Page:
The internship experience has given me a practical perspective on UI design techniques that I've learnt in class. This gives me a chance to hit the road running when I start a full time job as I've gained many of the needed skills at this summer internship. For example, working closely on the current project gave me a chance to close examine how we get work done in a industry leading company, how we efficiently brainstorming in a Agile design scrum, how we communicate in a teleconference with people all over the country, and the ethic and attitude IBMers have: helpful, positive, professional. I learned more about my field and industry. And I have a clearer goal on what I’m going to do for my full-time job. (Design artifacts can't be shared due to NDA agreements.)
Wall Street Journal recently covered "Expertise Locator App"(http://lnkd.in/b3gNgHz)
Watson Research Center
Welcome CIO Interns
The Vectorworks line of software provides professional design software for the AEC, entertainment, landscape design and machine design industries. More than 450,000 designers in more than 85 countries rely on Vectorworks technology. The company is focusing on improving the overall functionality of the 2012 Chinese version and 2013 English version.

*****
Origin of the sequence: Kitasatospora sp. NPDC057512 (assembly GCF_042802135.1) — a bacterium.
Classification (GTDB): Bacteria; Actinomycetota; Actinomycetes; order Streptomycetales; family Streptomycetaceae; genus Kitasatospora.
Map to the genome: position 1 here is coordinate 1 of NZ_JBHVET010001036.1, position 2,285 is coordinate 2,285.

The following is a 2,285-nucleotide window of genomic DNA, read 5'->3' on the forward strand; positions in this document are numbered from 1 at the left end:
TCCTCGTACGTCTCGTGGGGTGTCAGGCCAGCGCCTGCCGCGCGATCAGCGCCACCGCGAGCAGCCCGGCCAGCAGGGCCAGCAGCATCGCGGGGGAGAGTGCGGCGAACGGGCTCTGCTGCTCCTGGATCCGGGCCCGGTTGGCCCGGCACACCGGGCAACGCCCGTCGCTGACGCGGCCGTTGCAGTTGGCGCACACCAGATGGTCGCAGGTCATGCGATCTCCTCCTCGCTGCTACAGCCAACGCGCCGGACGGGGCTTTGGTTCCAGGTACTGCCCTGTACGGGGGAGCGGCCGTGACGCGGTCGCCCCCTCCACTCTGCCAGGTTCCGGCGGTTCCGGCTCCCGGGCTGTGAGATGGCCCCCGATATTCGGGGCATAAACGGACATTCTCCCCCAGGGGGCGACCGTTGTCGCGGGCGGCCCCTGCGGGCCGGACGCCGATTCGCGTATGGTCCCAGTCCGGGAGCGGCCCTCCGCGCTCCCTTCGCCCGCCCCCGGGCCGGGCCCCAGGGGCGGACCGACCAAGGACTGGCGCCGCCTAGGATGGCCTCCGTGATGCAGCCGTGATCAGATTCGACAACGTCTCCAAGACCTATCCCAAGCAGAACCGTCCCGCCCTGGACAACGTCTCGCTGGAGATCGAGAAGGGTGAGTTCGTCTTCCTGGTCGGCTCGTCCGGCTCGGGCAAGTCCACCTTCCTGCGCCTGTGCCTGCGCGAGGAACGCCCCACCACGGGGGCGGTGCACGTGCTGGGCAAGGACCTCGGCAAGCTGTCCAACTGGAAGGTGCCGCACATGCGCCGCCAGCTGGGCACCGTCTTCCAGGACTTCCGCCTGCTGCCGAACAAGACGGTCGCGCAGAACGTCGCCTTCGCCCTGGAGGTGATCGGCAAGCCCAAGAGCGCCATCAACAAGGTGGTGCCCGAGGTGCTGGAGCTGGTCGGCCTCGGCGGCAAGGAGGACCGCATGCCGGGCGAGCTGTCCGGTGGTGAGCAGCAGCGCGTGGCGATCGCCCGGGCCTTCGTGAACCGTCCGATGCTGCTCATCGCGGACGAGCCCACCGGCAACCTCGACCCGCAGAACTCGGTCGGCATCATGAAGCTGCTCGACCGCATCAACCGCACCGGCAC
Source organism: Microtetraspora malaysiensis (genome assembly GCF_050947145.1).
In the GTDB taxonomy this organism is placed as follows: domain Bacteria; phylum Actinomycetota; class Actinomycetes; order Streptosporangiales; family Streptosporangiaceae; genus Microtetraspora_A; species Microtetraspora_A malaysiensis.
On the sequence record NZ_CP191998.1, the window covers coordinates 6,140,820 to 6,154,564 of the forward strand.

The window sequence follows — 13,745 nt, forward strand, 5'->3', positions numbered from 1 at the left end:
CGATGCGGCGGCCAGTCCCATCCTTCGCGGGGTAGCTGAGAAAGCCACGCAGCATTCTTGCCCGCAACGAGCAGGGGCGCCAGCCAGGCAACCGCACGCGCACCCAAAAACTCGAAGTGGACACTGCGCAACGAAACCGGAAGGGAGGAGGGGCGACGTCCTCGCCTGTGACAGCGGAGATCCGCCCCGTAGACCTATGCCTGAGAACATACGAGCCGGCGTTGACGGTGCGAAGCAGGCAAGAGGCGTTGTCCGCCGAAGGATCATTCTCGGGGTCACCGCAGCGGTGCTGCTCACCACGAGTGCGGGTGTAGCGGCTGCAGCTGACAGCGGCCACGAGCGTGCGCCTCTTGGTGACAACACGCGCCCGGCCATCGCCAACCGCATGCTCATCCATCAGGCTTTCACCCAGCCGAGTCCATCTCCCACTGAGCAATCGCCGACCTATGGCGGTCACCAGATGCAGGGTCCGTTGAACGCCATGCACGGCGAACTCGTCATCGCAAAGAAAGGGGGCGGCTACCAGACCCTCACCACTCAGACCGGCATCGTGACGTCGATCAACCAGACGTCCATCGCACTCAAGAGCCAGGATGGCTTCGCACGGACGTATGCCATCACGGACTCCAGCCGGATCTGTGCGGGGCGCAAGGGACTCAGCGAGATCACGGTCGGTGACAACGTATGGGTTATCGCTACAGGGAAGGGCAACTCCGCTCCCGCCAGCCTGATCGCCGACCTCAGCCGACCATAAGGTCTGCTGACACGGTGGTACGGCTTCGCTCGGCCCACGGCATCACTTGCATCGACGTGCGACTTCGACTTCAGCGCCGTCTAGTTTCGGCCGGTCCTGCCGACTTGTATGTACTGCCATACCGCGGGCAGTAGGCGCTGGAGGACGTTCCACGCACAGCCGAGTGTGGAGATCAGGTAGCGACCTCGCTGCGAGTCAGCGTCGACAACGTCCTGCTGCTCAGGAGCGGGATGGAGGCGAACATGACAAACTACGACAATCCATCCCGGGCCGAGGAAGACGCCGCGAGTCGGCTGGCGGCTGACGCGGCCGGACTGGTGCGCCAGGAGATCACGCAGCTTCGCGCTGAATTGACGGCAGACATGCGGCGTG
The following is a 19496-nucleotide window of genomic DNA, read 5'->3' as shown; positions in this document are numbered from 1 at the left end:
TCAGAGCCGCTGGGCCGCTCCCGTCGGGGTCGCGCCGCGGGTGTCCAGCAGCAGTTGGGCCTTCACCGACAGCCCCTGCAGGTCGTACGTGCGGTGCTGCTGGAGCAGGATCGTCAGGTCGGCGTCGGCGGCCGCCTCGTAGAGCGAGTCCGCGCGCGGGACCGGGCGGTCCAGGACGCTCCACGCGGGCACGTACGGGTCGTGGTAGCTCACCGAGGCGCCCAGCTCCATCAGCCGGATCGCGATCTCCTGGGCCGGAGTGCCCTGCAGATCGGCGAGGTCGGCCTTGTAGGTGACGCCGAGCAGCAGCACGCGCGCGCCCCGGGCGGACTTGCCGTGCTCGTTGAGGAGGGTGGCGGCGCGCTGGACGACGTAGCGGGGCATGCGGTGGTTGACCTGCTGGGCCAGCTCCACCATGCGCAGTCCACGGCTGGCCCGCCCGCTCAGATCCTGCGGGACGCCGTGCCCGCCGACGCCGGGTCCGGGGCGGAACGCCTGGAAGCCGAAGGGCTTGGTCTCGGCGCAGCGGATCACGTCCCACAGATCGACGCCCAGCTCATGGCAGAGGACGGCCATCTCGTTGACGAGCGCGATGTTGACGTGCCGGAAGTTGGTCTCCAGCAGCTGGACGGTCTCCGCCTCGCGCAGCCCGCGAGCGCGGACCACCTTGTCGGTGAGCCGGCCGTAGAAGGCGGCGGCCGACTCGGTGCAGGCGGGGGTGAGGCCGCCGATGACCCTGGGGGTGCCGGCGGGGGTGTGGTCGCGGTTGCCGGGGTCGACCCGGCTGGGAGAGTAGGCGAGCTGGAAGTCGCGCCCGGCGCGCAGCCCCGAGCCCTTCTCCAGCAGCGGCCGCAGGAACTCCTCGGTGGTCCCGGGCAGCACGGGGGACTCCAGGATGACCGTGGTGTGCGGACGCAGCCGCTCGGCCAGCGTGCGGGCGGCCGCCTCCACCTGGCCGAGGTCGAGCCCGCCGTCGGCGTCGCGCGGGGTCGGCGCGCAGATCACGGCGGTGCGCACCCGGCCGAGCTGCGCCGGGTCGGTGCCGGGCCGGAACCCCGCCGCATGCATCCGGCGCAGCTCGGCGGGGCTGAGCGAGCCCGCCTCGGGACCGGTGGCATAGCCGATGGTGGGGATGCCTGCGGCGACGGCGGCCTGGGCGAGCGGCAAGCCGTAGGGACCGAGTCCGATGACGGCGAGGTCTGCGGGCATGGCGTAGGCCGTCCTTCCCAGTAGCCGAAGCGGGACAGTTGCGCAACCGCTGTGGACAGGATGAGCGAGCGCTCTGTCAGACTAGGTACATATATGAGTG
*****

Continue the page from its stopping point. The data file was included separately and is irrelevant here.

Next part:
The main focus is improving the speed and flexibility of the fundamental design process and after-design presentation process for the Vectorworks 2D/3D designer version.
By closely working with users and the Quality Assurance testers and core software engineers, I conducted more than 100 usability tests and created user scenarios based on the user interviews and usability test information. By attending training sessions and conferences the company held for both potential users and long-term clients, I was able to interview the users who attend these conferences and training sections. I explored a variety of usability problems and applied creative design ideas by conducting survey, interview and usability test. I also performed a pre-test with the QA team during the process of wireframe and prototype creation. The salient features of improved usability included the following for the designer version 2013 focus on improving the speed and flexibility of the fundamental design process and after-design presentation process:
• Panning and zooming improvements are applied in 2D and 3D, so the user can get significantly faster graphics re-draw.